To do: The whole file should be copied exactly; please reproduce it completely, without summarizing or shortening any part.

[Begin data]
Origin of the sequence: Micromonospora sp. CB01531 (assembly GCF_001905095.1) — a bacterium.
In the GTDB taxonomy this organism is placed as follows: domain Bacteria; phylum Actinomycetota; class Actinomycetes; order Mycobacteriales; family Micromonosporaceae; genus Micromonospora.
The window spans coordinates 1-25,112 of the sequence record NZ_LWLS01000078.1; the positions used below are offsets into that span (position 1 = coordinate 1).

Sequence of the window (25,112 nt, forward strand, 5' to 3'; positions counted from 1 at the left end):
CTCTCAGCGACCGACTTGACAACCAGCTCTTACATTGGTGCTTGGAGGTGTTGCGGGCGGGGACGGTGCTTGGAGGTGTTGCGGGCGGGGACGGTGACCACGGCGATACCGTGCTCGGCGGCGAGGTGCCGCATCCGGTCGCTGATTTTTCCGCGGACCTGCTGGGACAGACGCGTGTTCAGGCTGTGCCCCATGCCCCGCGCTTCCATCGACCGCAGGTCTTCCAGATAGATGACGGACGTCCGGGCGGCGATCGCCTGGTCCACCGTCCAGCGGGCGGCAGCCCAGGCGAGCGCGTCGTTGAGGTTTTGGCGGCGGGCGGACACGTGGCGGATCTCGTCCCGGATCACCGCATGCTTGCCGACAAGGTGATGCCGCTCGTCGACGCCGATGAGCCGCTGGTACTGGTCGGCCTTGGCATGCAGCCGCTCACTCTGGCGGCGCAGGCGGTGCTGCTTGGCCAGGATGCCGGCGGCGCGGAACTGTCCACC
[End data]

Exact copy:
Origin of the sequence: Micromonospora sp. CB01531 (assembly GCF_001905095.1) — a bacterium.
In the GTDB taxonomy this organism is placed as follows: domain Bacteria; phylum Actinomycetota; class Actinomycetes; order Mycobacteriales; family Micromonosporaceae; genus Micromonospora.
The window spans coordinates 1-25,112 of the sequence record NZ_LWLS01000078.1; the positions used below are offsets into that span (position 1 = coordinate 1).

Sequence of the window (25,112 nt, forward strand, 5' to 3'; positions counted from 1 at the left end):
CTCTCAGCGACCGACTTGACAACCAGCTCTTACATTGGTGCTTGGAGGTGTTGCGGGCGGGGACGGTGCTTGGAGGTGTTGCGGGCGGGGACGGTGACCACGGCGATACCGTGCTCGGCGGCGAGGTGCCGCATCCGGTCGCTGATTTTTCCGCGGACCTGCTGGGACAGACGCGTGTTCAGGCTGTGCCCCATGCCCCGCGCTTCCATCGACCGCAGGTCTTCCAGATAGATGACGGACGTCCGGGCGGCGATCGCCTGGTCCACCGTCCAGCGGGCGGCAGCCCAGGCGAGCGCGTCGTTGAGGTTTTGGCGGCGGGCGGACACGTGGCGGATCTCGTCCCGGATCACCGCATGCTTGCCGACAAGGTGATGCCGCTCGTCGACGCCGATGAGCCGCTGGTACTGGTCGGCCTTGGCATGCAGCCGCTCACTCTGGCGGCGCAGGCGGTGCTGCTTGGCCAGGATGCCGGCGGCGCGGAACTGTCCACC